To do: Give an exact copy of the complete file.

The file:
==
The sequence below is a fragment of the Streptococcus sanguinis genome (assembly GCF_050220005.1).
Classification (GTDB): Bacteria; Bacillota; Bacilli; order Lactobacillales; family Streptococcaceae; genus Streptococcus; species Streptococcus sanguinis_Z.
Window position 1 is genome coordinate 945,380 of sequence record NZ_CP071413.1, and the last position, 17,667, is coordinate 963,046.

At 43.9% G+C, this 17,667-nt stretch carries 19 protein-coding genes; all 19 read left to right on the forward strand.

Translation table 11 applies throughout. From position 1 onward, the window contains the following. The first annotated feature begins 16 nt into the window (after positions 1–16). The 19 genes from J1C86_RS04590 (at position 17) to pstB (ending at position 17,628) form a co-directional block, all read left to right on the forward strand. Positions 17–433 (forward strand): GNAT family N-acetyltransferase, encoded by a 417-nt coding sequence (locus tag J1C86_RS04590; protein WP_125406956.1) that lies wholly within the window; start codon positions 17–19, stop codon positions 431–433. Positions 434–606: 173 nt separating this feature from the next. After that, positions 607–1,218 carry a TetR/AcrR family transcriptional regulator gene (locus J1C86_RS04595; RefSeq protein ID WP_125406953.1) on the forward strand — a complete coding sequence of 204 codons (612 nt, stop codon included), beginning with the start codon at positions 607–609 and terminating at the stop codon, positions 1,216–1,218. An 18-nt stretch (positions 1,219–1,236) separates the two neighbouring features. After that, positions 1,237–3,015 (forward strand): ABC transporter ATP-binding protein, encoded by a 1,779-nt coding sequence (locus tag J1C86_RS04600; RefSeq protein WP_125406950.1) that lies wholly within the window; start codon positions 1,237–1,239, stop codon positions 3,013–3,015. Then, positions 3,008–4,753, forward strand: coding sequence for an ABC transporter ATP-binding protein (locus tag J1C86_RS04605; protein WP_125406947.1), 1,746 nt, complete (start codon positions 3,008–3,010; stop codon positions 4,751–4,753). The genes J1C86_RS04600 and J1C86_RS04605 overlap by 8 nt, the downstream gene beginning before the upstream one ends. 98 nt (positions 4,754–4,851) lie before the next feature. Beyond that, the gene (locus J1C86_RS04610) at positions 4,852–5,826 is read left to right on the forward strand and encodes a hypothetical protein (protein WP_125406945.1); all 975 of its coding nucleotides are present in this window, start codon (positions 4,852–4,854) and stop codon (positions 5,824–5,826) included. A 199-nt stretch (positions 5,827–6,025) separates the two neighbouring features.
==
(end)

The sequence below is a fragment of the Streptococcus sanguinis genome (assembly GCF_050220005.1).
Classification (GTDB): Bacteria; Bacillota; Bacilli; order Lactobacillales; family Streptococcaceae; genus Streptococcus; species Streptococcus sanguinis_Z.
Window position 1 is genome coordinate 945,380 of sequence record NZ_CP071413.1, and the last position, 17,667, is coordinate 963,046.

At 43.9% G+C, this 17,667-nt stretch carries 19 protein-coding genes; all 19 read left to right on the forward strand.

Translation table 11 applies throughout. From position 1 onward, the window contains the following. The first annotated feature begins 16 nt into the window (after positions 1–16). The 19 genes from J1C86_RS04590 (at position 17) to pstB (ending at position 17,628) form a co-directional block, all read left to right on the forward strand. Positions 17–433 (forward strand): GNAT family N-acetyltransferase, encoded by a 417-nt coding sequence (locus tag J1C86_RS04590; protein WP_125406956.1) that lies wholly within the window; start codon positions 17–19, stop codon positions 431–433. Positions 434–606: 173 nt separating this feature from the next. After that, positions 607–1,218 carry a TetR/AcrR family transcriptional regulator gene (locus J1C86_RS04595; RefSeq protein ID WP_125406953.1) on the forward strand — a complete coding sequence of 204 codons (612 nt, stop codon included), beginning with the start codon at positions 607–609 and terminating at the stop codon, positions 1,216–1,218. An 18-nt stretch (positions 1,219–1,236) separates the two neighbouring features. After that, positions 1,237–3,015 (forward strand): ABC transporter ATP-binding protein, encoded by a 1,779-nt coding sequence (locus tag J1C86_RS04600; RefSeq protein WP_125406950.1) that lies wholly within the window; start codon positions 1,237–1,239, stop codon positions 3,013–3,015. Then, positions 3,008–4,753, forward strand: coding sequence for an ABC transporter ATP-binding protein (locus tag J1C86_RS04605; protein WP_125406947.1), 1,746 nt, complete (start codon positions 3,008–3,010; stop codon positions 4,751–4,753). The genes J1C86_RS04600 and J1C86_RS04605 overlap by 8 nt, the downstream gene beginning before the upstream one ends. 98 nt (positions 4,754–4,851) lie before the next feature. Beyond that, the gene (locus J1C86_RS04610) at positions 4,852–5,826 is read left to right on the forward strand and encodes a hypothetical protein (protein WP_125406945.1); all 975 of its coding nucleotides are present in this window, start codon (positions 4,852–4,854) and stop codon (positions 5,824–5,826) included. A 199-nt stretch (positions 5,827–6,025) separates the two neighbouring features.